What is a HMO?
A House in Multiple Occupation (HMO) is a house-sharing arrangement. They include tenants renting on a room by room basis. They could be sharing essential facilities such as the kitchen and bathroom.
A typical example of a HMO would be a large house shared by some students. They would each rent a room of their own but share the facilities.
The search for affordable rented accommodation is very competitive. This means that HMOs are letting to tenants from all walks of life.
For more information on HMOs, and to apply for a HMO licence, you can visit the Government website. If you’re a landlord that’s looking to buy insurance for a HMO, you can visit our HMO Landlord insurance page.
HMO Landlords insurance is essential for any landlord concerned about protecting their investment.
Why do HMO landlords need a licence?
In a HMO property, tenants form more than one household and share essential facilities. This causes the property to fall into a special category of let accommodation.
HMO accommodation is at the risk of abuse by unscrupulous landlords. This means that local councils have the authority to require a licence from any landlord intending to let property as a HMO.
There could be as little as three tenants sharing a property. If they form more than one household and share essential facilities, the local council may still require a licence to be held.
What are HMO regulations?
The licensing of HMOs has become tighter as their popularity amongst landlords has grown. The demand for affordable accommodation has soared which has also had an effect on the licensing process.
The latest round of legislation came into force on the 1st of October 2018. It gave increased powers to local authorities with respect to licensing standards.
The main changes in the new legislation came in the form of the council’s being given the power to set minimum bedroom size standards for HMOs.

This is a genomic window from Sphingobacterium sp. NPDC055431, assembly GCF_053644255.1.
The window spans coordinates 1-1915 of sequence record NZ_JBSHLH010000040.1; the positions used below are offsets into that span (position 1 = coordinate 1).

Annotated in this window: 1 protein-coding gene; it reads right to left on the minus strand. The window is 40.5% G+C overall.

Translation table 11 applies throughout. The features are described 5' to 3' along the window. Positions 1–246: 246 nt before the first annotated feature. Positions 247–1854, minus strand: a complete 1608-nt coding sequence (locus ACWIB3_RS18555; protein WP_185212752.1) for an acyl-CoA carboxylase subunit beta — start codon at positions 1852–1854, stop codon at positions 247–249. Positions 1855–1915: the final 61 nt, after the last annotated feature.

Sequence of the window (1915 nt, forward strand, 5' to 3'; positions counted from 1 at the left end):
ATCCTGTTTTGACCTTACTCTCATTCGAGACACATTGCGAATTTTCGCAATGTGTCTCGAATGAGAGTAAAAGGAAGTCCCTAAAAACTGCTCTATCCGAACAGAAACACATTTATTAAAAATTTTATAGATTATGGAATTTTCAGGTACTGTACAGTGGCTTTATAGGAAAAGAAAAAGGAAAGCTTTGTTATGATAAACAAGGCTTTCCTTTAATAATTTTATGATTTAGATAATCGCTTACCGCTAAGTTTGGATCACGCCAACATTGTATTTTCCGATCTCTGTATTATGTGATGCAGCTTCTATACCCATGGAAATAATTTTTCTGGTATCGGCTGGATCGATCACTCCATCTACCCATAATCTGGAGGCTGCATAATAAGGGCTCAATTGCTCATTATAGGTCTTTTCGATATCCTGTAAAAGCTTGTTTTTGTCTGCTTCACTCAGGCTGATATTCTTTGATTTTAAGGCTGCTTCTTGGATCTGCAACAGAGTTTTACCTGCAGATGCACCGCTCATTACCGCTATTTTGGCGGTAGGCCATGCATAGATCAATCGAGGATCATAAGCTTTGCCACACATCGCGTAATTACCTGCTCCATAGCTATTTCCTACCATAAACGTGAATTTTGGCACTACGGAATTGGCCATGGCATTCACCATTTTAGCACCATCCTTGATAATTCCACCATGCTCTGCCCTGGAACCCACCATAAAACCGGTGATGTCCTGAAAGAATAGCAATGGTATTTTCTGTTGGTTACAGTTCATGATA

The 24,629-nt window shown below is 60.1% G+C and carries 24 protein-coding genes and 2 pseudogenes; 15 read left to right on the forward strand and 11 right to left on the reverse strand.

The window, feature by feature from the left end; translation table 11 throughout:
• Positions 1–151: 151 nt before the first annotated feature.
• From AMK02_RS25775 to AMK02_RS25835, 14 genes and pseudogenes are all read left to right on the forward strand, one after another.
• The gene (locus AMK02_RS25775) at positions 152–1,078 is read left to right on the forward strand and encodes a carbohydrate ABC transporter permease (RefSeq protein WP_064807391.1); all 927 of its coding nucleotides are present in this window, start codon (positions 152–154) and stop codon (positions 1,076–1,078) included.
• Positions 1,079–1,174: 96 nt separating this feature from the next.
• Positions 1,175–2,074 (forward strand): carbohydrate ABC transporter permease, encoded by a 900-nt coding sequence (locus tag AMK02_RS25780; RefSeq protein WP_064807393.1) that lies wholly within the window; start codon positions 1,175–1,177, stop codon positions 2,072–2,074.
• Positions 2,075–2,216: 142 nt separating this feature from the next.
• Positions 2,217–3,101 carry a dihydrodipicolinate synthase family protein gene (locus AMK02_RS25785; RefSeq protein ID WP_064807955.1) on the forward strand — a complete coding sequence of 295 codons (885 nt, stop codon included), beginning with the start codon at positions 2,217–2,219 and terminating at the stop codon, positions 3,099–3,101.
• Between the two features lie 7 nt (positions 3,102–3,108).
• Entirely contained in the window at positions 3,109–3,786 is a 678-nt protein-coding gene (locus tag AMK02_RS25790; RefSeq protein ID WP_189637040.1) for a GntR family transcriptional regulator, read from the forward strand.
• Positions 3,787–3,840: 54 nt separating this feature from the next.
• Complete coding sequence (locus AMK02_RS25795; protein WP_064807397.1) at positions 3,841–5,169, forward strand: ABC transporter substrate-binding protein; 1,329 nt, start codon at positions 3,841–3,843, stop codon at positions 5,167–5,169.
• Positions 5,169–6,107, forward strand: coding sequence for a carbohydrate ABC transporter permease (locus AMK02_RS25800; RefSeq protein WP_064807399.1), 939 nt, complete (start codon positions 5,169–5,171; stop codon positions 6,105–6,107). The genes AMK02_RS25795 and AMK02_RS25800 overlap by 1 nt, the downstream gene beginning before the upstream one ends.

These standards are:
- 70 square feet for one person over the age of 10
- 50 square feet for one person under the age of 10
The councils can also limit how many people can live in each bedroom.
The new regulations extended the criteria to obtain a HMO licence to include properties that are:
- Occupied by five or more persons
- Occupied by persons living in two or more separate households, and meet:
- The standard test under section 254(2) of the Act
- The self-contained flat test under section 254(3) of the Act but is not a purpose-built flat situated in a block comprising three or more self-contained flats
- The converted building test under section 254(4) of the Act.
In its commentary on the new licensing regime, the Royal Institute of Chartered Surveyors (RICS) gives a warning to landlords. This warning tells landlorads to meet the necessary standards.
Otherwise, they're likely to be in breach of their licence and may face prosecution or civil penalties.
If a room size in a HMO fails to meet the required minimum floor areas, landlords may be given 18 months in which to rectify the shortcoming.
HMO legislation changes
The 1st October 2018 marked the introduction of local authority licensing for any HMOs that let to more than five tenants, living as more than one separate household, and sharing basic facilities.
Landlords of Houses in Multiple Occupation (HMOs) faced tougher new restrictions on the standards of their let properties.
Previously, only large HMOs higher than three storeys were subject to such licensing requirements. This was extended to whatever size property you are letting on a room by room basis.
Licensing is designed to improve the general standards of accommodation in the affordable housing market.
What happens if you’re in breach of the regulations?
Before the 1st of October 2018, over 60,000 HMOs were subject to compulsory licensing. Since then, an additional 170,000 HMOs now require landlords to apply to their local council for a licence.
Landlords in breach of these new housing regulations risk criminal prosecution by the relevant local authority or civil proceedings in court.
Flagrant breaches are likely to result in a stiff financial penalty. They could also invalidate the HMO insurance on the property.
HMO landlords who are applying for the necessary operating licence will be given 18 months to ensure that their let property meets the required standards.
If you’re a landlord and you’re not complying with new HMO rules, you may face criminal charges.
Legislation changes are part of a wider Government effort to crack down on slum landlords. These are landlords who cram tenants into tiny flats and provide unsafe rentals.
These changes could mean that thousands of landlords who offer high-quality accommodation may also have to comply with the rules. This could result in costly refits.
*This article will be updated and amended whenever there is a change in legislation for HMO Landlords.